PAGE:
FAKE, District Judge.
The facts are:
1. That on or about August 8, 1941 the Mt Panam departed from Curacao, Dutch West Indies, bound for New York.
2. That about two months prior to this voyage from Curacao to New York, the Mt Panam had been repaired and had received two seaworthy certificates.
3. That prior to departure and before loading oil at Curacao, the Mt Panam was duly inspected by those in charge of it and was found to be tight, staunch and seaworthy in every respect, and ready to receive cargo.
4. That prior to departure and after loading oil at Curacao, the Mt Panam was duly inspected by those in charge of it and was found to be tight, staunch and seaworthy in every respect.
5. That on August 9, 1941 the Mt Panam encountered strong seas and waves of such force and height that they broke over the decks of the Mt Panam.
6. That due to the continuous pounding which the Mt Panam received, certain rivets below the water line were sprung and became slack.
7. That thereafter oil was observed leaking from the Mt Panam below the water line.
8. That from the time the Mt Panam loaded until August 9, 1941, the day when it encountered heavy weather at sea, no leakage of oil from any part of the Mt Panam was observed.
9. That due to the fact that the Mt Panam was at sea carrying a full load of oil, those in control of said vessel were unable the prevent the leakage of oil through the rivets below the water line, which had become slack.
10. That during the time when the Mt Panam was in New York Harbor no bilges were pumped.
11. That all the necessary steps were taken by those in control of the Mt Panam upon its arrival at New York to discharge its cargo of oil as soon as possible.
12. That the oil was caused to leak from the Mt Panam because of the heavy weather which it encountered on this northbound trip from Curacao to New York.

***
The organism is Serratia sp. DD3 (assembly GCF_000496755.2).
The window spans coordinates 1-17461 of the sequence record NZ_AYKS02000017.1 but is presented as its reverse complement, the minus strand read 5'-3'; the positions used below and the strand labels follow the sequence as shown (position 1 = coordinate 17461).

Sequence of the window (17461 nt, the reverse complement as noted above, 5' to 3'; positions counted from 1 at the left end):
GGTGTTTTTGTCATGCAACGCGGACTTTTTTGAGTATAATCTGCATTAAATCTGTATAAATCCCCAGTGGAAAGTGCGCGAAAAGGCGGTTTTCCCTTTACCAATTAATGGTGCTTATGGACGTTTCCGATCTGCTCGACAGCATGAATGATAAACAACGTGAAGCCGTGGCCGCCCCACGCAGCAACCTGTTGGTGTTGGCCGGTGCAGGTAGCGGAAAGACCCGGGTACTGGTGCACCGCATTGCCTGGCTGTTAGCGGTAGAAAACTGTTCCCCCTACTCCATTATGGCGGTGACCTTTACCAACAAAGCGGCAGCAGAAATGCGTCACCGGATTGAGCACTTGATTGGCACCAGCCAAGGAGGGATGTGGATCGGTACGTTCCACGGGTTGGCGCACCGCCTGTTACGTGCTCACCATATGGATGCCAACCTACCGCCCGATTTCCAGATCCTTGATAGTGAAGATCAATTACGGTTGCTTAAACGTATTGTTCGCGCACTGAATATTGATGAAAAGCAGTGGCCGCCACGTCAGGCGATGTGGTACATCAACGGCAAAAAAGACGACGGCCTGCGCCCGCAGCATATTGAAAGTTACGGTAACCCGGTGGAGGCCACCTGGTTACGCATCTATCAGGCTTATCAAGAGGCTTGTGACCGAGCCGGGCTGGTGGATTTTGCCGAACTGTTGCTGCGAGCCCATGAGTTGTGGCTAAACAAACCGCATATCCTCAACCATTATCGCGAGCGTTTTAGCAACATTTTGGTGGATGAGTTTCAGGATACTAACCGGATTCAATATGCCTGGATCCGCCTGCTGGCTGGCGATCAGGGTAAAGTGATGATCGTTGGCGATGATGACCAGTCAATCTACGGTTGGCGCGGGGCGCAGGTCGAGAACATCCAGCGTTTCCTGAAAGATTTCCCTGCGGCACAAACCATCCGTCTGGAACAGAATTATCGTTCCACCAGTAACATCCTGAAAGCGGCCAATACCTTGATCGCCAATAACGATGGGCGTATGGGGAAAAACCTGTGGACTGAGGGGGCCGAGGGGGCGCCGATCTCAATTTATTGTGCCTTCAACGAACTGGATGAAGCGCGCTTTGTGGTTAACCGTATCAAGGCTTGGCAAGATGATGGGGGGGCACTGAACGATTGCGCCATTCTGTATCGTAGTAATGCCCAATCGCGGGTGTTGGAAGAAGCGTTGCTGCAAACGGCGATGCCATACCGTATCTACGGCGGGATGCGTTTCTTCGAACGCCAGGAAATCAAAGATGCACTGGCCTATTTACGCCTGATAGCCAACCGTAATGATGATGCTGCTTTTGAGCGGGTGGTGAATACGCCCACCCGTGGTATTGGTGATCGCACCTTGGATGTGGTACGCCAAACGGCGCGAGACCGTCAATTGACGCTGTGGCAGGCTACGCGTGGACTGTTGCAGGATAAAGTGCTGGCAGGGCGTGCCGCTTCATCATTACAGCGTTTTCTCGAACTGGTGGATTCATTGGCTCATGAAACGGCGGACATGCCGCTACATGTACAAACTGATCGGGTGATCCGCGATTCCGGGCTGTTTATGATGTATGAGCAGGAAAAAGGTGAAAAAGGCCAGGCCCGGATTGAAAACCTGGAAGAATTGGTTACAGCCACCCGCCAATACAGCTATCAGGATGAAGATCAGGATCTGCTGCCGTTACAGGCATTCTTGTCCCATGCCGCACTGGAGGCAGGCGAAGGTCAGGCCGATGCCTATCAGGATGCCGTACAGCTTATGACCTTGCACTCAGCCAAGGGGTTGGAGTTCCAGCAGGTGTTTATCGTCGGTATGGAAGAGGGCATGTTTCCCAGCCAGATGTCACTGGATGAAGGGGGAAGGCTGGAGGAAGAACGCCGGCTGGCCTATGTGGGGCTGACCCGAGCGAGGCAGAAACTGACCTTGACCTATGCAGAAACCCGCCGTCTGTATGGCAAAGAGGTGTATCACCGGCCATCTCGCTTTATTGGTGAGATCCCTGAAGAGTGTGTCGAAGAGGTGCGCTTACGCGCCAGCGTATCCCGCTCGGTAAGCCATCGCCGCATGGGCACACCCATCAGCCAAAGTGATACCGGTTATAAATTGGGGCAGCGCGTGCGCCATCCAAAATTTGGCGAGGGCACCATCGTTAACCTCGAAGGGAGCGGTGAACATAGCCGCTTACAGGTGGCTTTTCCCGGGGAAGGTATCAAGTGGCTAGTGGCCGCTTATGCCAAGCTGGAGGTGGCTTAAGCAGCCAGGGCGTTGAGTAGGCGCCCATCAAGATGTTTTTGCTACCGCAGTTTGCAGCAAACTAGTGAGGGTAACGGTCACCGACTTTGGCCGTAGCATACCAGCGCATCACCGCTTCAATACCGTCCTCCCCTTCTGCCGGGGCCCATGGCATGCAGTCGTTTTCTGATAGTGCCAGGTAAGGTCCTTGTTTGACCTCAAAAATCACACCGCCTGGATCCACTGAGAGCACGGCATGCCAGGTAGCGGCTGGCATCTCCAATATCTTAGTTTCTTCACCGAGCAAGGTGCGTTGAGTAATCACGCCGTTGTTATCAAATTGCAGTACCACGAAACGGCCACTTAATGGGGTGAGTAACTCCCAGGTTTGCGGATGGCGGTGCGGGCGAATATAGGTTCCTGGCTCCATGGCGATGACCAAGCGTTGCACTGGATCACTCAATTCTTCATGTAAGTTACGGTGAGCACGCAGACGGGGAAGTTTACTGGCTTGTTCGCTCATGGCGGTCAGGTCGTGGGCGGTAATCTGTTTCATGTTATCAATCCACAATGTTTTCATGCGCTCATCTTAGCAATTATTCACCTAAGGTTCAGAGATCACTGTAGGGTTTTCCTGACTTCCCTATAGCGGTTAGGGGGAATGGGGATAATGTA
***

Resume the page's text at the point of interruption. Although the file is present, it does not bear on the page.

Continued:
Conclusions of Law
The libellant is not entitled to recover in this action because the discharge of oil upon the coastal, navigable waters of the United States was involuntary and accidental and was caused by the abnormal or unusual pressure or strain upon the vessel when it encountered a storm as it proceeded northbound from Curacao to New York.
The discharge of oil was caused through an unavoidable accident, and is therefore not a violation of the statute, 33 U.S.C.A. § 433.
The statute in suit is a penal statute and must be strictly construed.
Where oil leaks through rivets which have become slack due to a vessel encountering heavy seas, there can be no violation of the statute aforesaid, which predicates liability upon a discharge of oil which much be intentional or reasonably preventable.
Where there is an involuntary escape of oil through rivets which have become slack because of a storm through which the vessel has proceeded, there can be no violation of the said statute, which predicates liability upon an overt act of commission or omission within the power of the person proceeded against.
The libel should be dismissed.
Let a decree be entered accordingly.
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